Elections: Candidates for Secretary

Todd H. Oakley

Current Position: Assistant Professor, University of California-Santa Barbara (Since 2003)

Education: BS (1993) and MS (1996), Biology, University of Wisconsin-Milwaukee; PhD, Biology Duke University (2001)

Professional Experience: Postdoctoral Fellow, Ecology and Evolution, (2001-2003) University of Chicago. Associate Editor Systematic Biology (2005-present)

SICB Experience: Member (2000-present); Symposium Co-Organizer (2003); Best Student Paper Committee, DSEB (2005, 2008)

Other Memberships: Society of Systematic Biologists, Sigma Xi, NERE (Network for Experimental Research in Evolution)

Research Interests: My research involves comparisons of independent evolutionary transitions such as convergence, parallelism, duplication, and homoplasy. Such transitions provide an element of replicability within the singular history of life, and can yield insight into the most general evolutionary questions. For example, when and why do the same molecular or developmental changes underlie similar - though independent - evolutionary changes? What are the fates of duplicated genes, and what causes them to diversify or retain old functions? How can we even determine what is an independent evolutionary event? These questions have driven my research on diverse subjects in evolution. Current topics include the evolution of complex traits, like eyes and nervous systems, and the phylogeny and evolution of ostracod crustaceans.

Goals Statement: My goals as a DSEB officer would be to help maintain the strengths of DSEB, including the systematics for dummies workshop. In addition, I would strive to help DSEB grow by promoting visibility of SICB to other organizations, like the Society of Systematic Biologists. Especially by targeting early-career systematists, and spreading the word that SICB is a student-friendly meeting, I envision strengthening DSEB even further.

C. Tristan Stayton

Current Position: Assistant Professor, Bucknell University (since 2005)

Education: B.S., Solid Earth Sciences, Purdue University University, 1999; Ph.D., Evolutionary Biology, The University of Chicago, 2005

Professional Experience: Postdoctoral Associate, 2000-2002, Natural History Museum and Biodiversity Research Center and Division of Biological Sciences, University of Kansas

SICB Activities: Chair for paper sessions; Judge for DSEB (and DVM) Student Paper and Poster Competitions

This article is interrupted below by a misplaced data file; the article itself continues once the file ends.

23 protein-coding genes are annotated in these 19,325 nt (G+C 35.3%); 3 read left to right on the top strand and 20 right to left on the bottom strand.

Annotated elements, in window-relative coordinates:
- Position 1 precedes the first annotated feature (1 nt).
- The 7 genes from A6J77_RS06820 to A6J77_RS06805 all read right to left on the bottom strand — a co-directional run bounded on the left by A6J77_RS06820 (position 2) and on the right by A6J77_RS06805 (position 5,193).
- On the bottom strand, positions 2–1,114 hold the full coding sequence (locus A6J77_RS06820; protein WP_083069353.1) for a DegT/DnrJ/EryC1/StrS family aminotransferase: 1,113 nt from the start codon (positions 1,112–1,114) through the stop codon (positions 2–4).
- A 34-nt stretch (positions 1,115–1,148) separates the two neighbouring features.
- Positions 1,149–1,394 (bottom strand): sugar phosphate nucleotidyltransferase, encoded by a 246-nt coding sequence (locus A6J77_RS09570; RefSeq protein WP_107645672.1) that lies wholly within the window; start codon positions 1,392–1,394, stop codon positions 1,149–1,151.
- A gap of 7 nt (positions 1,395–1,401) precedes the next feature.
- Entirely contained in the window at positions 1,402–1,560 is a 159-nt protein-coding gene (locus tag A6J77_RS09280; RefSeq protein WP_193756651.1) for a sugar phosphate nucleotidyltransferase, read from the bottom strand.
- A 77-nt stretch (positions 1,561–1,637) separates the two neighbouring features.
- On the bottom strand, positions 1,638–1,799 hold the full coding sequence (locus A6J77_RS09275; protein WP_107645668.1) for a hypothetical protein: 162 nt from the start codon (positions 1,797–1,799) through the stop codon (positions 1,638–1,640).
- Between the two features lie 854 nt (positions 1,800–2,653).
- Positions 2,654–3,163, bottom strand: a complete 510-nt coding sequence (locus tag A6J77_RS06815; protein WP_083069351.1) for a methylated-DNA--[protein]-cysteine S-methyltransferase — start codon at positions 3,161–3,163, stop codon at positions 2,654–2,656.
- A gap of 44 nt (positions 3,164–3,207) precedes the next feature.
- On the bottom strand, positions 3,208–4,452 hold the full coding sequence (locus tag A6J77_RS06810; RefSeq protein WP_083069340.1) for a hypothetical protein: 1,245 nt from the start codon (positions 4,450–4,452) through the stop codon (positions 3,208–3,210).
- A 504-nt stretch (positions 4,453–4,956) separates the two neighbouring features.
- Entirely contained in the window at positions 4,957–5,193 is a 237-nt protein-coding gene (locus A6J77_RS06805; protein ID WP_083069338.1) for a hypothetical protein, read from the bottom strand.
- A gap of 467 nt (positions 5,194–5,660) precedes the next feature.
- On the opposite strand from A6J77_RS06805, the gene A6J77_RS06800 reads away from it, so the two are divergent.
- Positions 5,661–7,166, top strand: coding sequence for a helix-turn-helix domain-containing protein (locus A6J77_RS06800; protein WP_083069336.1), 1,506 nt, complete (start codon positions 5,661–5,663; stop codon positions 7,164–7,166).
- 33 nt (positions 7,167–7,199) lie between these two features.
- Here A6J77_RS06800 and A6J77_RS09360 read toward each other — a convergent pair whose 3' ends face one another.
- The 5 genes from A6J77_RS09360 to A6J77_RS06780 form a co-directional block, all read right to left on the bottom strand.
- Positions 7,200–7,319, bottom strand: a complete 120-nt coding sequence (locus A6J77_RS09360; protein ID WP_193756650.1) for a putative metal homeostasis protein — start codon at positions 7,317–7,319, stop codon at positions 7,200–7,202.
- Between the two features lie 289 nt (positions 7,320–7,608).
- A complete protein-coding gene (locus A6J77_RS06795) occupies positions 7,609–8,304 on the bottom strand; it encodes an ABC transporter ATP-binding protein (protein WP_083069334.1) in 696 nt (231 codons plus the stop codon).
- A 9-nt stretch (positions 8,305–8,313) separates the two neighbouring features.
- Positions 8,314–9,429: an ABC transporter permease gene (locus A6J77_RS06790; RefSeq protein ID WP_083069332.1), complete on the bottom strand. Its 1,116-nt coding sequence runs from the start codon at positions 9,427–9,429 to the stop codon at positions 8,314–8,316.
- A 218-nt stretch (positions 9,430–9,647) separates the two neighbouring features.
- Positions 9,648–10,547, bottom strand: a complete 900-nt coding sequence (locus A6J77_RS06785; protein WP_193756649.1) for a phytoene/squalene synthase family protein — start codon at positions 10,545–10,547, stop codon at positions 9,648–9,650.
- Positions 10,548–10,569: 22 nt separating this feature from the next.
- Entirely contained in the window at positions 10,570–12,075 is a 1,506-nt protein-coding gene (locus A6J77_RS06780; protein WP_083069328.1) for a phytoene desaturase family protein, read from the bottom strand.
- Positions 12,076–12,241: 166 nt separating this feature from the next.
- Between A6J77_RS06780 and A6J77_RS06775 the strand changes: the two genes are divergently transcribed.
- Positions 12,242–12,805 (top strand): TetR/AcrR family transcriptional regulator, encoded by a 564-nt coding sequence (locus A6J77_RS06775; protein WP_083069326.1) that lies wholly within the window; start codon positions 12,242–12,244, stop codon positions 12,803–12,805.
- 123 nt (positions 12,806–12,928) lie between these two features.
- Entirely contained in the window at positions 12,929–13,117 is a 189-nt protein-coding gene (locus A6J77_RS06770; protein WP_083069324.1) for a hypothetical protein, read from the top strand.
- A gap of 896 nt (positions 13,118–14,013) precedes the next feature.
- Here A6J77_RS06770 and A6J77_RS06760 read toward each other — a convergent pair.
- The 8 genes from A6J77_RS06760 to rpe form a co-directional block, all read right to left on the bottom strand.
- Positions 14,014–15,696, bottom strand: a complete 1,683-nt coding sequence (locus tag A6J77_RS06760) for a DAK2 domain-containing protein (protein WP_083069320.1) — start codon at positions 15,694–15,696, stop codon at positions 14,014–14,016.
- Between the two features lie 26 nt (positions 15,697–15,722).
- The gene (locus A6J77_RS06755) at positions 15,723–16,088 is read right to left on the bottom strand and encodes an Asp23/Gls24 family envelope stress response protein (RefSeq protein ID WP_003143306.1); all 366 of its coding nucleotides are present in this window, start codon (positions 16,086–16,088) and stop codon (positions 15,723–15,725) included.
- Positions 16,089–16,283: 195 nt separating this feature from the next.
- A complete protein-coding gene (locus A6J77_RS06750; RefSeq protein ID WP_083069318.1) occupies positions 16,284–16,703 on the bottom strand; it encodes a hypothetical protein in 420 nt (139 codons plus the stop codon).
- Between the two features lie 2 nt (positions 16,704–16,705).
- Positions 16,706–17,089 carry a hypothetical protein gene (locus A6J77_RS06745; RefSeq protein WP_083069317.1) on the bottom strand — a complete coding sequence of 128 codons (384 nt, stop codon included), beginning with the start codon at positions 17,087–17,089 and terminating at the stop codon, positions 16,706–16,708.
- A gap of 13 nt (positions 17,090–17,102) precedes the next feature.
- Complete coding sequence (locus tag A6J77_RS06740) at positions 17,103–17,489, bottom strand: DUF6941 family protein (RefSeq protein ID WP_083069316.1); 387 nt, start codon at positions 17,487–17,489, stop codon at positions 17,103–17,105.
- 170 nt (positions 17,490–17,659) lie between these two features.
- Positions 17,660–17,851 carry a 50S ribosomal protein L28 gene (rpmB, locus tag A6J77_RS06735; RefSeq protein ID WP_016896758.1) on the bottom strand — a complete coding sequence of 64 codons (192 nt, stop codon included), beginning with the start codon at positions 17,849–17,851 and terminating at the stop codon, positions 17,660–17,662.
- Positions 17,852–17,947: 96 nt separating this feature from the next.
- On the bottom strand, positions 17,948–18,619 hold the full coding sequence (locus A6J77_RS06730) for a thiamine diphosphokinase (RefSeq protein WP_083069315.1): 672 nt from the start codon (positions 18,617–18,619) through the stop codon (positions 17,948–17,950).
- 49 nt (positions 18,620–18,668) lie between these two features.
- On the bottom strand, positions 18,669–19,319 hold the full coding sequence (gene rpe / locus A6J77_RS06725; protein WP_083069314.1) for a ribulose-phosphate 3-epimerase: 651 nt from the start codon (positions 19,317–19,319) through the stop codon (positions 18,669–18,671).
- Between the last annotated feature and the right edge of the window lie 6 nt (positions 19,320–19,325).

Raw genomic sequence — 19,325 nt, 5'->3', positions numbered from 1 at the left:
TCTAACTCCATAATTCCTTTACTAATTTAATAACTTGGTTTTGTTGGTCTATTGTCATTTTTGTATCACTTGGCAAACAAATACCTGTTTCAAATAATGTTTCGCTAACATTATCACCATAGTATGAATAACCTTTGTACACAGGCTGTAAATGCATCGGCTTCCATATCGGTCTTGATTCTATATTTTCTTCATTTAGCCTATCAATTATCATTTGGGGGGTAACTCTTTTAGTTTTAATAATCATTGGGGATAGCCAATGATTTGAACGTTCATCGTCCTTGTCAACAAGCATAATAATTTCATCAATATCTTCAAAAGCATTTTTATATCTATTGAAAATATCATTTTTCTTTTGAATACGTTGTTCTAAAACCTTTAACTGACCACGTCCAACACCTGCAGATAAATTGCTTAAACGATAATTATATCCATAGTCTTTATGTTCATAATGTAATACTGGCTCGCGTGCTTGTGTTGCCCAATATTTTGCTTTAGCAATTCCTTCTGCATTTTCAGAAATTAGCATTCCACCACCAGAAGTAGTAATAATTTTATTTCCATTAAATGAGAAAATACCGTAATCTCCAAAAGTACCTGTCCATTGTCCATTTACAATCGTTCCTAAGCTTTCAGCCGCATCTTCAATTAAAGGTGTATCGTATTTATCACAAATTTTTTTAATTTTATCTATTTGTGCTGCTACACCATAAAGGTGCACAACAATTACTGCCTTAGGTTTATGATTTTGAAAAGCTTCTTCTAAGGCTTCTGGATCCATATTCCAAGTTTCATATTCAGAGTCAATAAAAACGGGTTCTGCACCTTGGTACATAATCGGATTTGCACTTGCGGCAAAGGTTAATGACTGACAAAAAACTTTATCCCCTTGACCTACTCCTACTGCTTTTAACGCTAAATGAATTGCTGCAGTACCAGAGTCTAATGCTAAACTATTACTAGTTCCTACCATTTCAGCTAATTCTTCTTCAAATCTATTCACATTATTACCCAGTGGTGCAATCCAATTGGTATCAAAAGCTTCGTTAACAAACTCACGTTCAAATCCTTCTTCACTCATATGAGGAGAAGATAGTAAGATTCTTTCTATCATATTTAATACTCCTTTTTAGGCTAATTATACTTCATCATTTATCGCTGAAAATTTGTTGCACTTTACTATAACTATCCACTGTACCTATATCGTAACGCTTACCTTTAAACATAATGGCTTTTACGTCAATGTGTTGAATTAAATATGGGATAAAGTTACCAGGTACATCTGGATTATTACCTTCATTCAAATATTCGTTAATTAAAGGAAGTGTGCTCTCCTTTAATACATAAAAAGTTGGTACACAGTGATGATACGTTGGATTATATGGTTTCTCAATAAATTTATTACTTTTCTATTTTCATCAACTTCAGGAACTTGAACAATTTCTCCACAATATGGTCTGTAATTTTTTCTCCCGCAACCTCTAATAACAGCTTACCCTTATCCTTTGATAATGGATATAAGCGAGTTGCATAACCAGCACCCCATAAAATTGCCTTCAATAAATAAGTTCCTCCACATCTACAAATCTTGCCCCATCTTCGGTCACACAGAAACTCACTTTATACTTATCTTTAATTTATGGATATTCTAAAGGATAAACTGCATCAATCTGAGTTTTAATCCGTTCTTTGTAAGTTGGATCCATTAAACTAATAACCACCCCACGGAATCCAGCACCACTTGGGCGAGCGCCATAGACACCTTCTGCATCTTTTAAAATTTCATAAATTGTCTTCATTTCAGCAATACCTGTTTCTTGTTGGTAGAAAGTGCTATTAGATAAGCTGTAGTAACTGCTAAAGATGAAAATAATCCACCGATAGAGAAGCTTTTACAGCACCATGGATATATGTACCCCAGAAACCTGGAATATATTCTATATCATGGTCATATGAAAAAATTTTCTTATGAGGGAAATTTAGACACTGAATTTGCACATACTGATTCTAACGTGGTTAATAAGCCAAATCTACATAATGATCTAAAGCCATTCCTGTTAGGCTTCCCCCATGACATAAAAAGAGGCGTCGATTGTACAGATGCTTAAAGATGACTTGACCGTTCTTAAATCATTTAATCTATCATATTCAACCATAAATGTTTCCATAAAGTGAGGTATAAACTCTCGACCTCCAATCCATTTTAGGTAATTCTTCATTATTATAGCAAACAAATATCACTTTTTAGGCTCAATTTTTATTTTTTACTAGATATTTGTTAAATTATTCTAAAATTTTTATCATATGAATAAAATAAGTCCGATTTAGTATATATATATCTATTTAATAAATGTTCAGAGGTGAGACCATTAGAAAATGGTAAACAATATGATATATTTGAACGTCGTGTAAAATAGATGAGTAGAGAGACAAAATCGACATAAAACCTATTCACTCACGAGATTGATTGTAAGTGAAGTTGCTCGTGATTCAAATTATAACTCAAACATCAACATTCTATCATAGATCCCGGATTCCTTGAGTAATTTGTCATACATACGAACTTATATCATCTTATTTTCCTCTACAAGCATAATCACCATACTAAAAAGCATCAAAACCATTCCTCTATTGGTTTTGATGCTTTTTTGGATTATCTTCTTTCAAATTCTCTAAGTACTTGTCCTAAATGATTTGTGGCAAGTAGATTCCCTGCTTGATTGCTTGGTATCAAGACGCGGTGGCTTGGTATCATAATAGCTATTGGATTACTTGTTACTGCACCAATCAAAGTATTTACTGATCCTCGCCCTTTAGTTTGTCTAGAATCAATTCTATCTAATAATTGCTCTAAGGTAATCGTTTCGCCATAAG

Other Memberships: Society for the Study of Evolution; American Society of Ichthyologists and Herpetologists

Research Interests: My research focuses on the joint evolution of morphology, function, mechanics, behavior, and ecology in the feeding systems of reptiles, formerly lizards and currently turtles. I am also interested in the mechanical properties of turtle shells, as regards a number of different functions. Finally, I am interested in developing methods to study convergence within and among multivariate traits. I am also involved in a project investigating the population genetics and morphology of vernal pool amphibians (Ambystoma maculatum, A. jeffersonianum, and Rana sylvatica). My students have worked on projects involving turtle swimming, turtle tail function, salamander ecology in vernal pools, and navigational learning in Eastern painted turtles (Chrysemys picta picta).

Goals Statement: T he Division of Systematic and Evolutionary Biology is in a unique position to serve as a central division within the Society. I would like to encourage the development of symposia and workshops in concert with other divisions, to promote the integration the systematic and evolutionary research with the wide variety of studies seen at SICB. The Phylogenetics for Dummies workshops are excellent opportunities to present such synthetic studies, but I would also encourage the development of symposia focused on the comparative study of many types of data (biomechanical, morphological, or developmental data, for example) within a phylogenetic framework. Finally, I would like to increase student participation and awareness of our division through the promotion and advertisement of graduate student awards, and through the development of activities designed to promote or support undergraduate involvement in the division.

Link to officer list on DSEB page